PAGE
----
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California Author William Zemba Recounts Family’s Struggles with Male Anorexia in Memoir

William Zemba’s memoir of his anorexic brother reveals more than just a male suffering of a complex disorder.

North Hills, California USA – WEBWIRE

No other book addresses so well the personal, situational and family aspects of male anorexia.

Anorexia nervosa knows no gender. For people who think the disorder impacts only women and girls, such statement would be shocking to them. They will find it hard to believe until they read the book “David and the Old Man” (WestBow Press, 2010).
“David and the Old Man” throws light on male anorexia, informing readers there is a widely unrecognized population that is in dire need of understanding and treatment. While it does not offer a clinically sophisticated approach to the disorder, it provides insights from one family’s experience with male anorexia.
The book reveals more than just a male suffering of anorexia nervosa. It reveals a strained relationship between a father (the Old Man) and a son (David) – a rift that almost tore a family of farmers apart. The creative and artistic son does not fit his stern father’s view of what it means to be a man, and the latter’s harsh and critical parenting caused the former to develop anorexia, much to the embarrassment of his family.
“David and the Old Man” also points out an obvious irony in a farming family where everyone is expected to contribute their share of work in the field. Readers could not help but think how someone in a farming family could ever develop anorexia nervosa. Perhaps a true-life account of male anorexia will tell them how.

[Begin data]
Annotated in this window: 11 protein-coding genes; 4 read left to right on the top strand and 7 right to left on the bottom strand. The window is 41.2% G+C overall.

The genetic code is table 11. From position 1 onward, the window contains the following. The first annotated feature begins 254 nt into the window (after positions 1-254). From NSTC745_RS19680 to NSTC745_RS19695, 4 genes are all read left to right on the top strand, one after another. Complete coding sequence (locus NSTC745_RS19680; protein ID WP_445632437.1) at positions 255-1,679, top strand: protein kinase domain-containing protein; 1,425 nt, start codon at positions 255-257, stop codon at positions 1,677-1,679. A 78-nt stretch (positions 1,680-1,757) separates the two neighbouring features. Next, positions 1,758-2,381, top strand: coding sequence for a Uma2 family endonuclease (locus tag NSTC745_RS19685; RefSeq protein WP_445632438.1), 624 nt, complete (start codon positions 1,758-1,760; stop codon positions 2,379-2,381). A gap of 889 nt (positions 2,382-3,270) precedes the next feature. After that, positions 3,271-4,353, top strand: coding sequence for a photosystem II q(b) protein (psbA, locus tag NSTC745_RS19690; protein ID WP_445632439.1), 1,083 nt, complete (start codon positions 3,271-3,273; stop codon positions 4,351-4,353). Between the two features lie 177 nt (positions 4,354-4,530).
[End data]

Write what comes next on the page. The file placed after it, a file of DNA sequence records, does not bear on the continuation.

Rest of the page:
Copies of “David and the Old Man” are available at Amazon and WestBow Press.
David and the Old Man
Written by William Zemba
Published by WestBow Press
Published date: October 18, 2010
Paperback price: $13.95
About the Author
William Zemba lives with his wife and three children in Santa Clarita Valley, California. They love to go boating, camping, fishing, and travel together as often as possible. For William, spending time with his family is a top priority and all of them, being outdoor enthusiasts, create a lot of fun. William runs a small contracting business with his wife’s help and they have been able to make a decent living for themselves. He enjoys long range saltwater sport fishing out of San Diego, California and driving with his wife, Marilyn, in her restored 1957 Ford Ranchero

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 Male Anorexia in Memoir
 William Zemba
 David and the Old Man
 Complex Disorder

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